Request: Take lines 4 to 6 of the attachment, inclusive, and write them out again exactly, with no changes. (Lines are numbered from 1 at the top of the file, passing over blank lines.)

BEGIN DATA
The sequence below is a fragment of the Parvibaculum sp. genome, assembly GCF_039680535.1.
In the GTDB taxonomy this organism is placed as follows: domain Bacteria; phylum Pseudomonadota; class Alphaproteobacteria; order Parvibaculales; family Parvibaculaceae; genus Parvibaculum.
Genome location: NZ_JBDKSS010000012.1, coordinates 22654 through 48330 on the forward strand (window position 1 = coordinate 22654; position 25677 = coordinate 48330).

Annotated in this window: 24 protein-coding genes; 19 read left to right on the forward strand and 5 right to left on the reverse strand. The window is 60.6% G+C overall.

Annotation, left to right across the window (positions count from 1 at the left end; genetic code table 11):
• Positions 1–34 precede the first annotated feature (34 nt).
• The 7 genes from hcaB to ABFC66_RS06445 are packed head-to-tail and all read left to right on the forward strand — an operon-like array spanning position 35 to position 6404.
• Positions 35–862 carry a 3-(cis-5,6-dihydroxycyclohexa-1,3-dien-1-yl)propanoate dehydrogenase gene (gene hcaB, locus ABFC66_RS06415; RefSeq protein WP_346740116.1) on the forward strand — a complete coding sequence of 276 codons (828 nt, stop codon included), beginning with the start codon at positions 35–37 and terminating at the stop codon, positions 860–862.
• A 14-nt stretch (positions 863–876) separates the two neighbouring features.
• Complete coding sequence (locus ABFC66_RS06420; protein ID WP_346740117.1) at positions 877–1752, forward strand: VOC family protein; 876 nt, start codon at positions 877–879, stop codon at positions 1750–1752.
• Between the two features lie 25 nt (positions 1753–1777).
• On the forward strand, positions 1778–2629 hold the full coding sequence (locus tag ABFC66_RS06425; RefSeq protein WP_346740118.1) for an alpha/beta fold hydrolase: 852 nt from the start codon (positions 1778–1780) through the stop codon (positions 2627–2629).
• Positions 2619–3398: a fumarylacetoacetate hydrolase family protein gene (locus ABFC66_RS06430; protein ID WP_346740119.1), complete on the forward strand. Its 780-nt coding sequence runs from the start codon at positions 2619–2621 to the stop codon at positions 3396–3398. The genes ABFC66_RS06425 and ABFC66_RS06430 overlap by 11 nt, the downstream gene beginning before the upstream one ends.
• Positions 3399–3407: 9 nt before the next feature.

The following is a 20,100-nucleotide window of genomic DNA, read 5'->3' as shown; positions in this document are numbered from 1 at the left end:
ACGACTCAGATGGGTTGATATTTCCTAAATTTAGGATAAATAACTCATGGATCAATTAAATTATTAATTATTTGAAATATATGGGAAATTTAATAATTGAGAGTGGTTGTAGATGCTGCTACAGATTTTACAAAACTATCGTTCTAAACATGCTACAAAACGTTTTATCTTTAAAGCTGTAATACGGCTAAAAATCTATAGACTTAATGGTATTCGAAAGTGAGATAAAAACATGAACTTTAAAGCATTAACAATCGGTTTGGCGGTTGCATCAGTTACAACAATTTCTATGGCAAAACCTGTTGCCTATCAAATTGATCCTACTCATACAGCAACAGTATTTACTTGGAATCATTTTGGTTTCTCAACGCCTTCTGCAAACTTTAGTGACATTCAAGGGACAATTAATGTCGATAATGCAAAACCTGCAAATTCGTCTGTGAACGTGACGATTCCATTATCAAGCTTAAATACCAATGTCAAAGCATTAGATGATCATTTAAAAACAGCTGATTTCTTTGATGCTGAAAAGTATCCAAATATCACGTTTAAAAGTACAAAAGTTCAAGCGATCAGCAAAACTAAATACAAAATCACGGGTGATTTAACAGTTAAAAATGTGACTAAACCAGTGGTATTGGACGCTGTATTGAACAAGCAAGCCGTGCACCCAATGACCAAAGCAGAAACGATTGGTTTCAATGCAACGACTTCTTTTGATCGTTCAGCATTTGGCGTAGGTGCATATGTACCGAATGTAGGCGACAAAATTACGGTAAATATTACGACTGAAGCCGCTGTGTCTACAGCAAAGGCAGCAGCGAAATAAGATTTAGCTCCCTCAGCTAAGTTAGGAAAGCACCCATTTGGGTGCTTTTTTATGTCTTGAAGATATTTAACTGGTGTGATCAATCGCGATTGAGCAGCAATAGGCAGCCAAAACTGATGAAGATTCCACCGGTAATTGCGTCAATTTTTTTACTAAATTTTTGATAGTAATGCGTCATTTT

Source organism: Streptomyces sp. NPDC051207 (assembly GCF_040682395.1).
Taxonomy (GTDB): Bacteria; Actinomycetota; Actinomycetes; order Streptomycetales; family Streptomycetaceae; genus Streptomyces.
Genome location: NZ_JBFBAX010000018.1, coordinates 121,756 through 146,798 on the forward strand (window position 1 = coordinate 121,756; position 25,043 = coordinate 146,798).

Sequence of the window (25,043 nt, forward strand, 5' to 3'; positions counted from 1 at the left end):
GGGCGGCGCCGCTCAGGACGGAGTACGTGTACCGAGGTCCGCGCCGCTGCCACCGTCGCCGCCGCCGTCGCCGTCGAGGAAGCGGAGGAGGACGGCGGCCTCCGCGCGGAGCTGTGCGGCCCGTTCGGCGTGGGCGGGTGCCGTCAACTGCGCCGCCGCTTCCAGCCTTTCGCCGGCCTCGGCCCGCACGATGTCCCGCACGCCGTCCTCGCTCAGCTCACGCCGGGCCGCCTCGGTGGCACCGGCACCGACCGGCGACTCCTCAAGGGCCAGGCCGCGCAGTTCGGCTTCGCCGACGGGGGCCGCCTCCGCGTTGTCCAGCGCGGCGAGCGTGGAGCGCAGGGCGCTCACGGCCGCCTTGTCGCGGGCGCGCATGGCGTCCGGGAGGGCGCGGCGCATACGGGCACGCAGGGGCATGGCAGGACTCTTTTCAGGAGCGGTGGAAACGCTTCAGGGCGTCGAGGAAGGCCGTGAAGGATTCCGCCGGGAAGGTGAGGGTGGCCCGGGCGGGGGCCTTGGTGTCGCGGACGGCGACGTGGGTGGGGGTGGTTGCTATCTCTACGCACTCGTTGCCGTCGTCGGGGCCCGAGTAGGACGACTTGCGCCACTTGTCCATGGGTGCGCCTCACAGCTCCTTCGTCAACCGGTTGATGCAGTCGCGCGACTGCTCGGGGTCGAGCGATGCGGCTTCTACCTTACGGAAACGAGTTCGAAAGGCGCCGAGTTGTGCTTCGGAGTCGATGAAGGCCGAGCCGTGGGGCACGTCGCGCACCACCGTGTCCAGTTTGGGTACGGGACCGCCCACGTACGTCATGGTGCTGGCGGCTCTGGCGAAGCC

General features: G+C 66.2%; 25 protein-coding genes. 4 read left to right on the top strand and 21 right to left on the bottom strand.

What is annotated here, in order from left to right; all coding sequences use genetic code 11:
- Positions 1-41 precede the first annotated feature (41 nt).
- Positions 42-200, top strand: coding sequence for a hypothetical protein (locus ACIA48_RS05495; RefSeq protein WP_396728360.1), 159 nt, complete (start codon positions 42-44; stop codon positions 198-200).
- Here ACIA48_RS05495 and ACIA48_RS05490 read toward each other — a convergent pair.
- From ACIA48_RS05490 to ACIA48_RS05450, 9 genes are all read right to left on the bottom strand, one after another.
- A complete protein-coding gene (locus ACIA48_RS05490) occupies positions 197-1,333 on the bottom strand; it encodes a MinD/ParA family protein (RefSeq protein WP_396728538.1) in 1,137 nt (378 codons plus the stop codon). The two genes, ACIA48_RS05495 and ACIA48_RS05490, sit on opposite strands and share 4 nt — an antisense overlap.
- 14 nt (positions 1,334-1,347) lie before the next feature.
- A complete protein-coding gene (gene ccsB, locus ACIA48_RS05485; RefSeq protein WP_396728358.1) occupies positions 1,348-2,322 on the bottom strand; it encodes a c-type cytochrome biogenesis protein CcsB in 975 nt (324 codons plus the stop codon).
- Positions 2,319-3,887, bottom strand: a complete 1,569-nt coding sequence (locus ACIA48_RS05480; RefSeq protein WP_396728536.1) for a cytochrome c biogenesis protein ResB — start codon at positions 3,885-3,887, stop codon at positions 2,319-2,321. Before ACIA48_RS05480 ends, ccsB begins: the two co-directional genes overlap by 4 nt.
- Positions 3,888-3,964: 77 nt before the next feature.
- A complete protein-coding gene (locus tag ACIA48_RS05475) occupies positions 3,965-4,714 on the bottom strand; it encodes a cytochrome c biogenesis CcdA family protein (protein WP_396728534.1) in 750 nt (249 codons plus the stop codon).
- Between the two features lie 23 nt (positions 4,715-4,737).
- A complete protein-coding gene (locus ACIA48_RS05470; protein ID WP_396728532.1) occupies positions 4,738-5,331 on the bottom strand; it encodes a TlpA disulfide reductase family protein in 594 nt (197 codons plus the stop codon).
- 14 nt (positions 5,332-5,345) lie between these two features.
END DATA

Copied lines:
Annotated in this window: 24 protein-coding genes; 19 read left to right on the forward strand and 5 right to left on the reverse strand. The window is 60.6% G+C overall.

Annotation, left to right across the window (positions count from 1 at the left end; genetic code table 11):
• Positions 1–34 precede the first annotated feature (34 nt).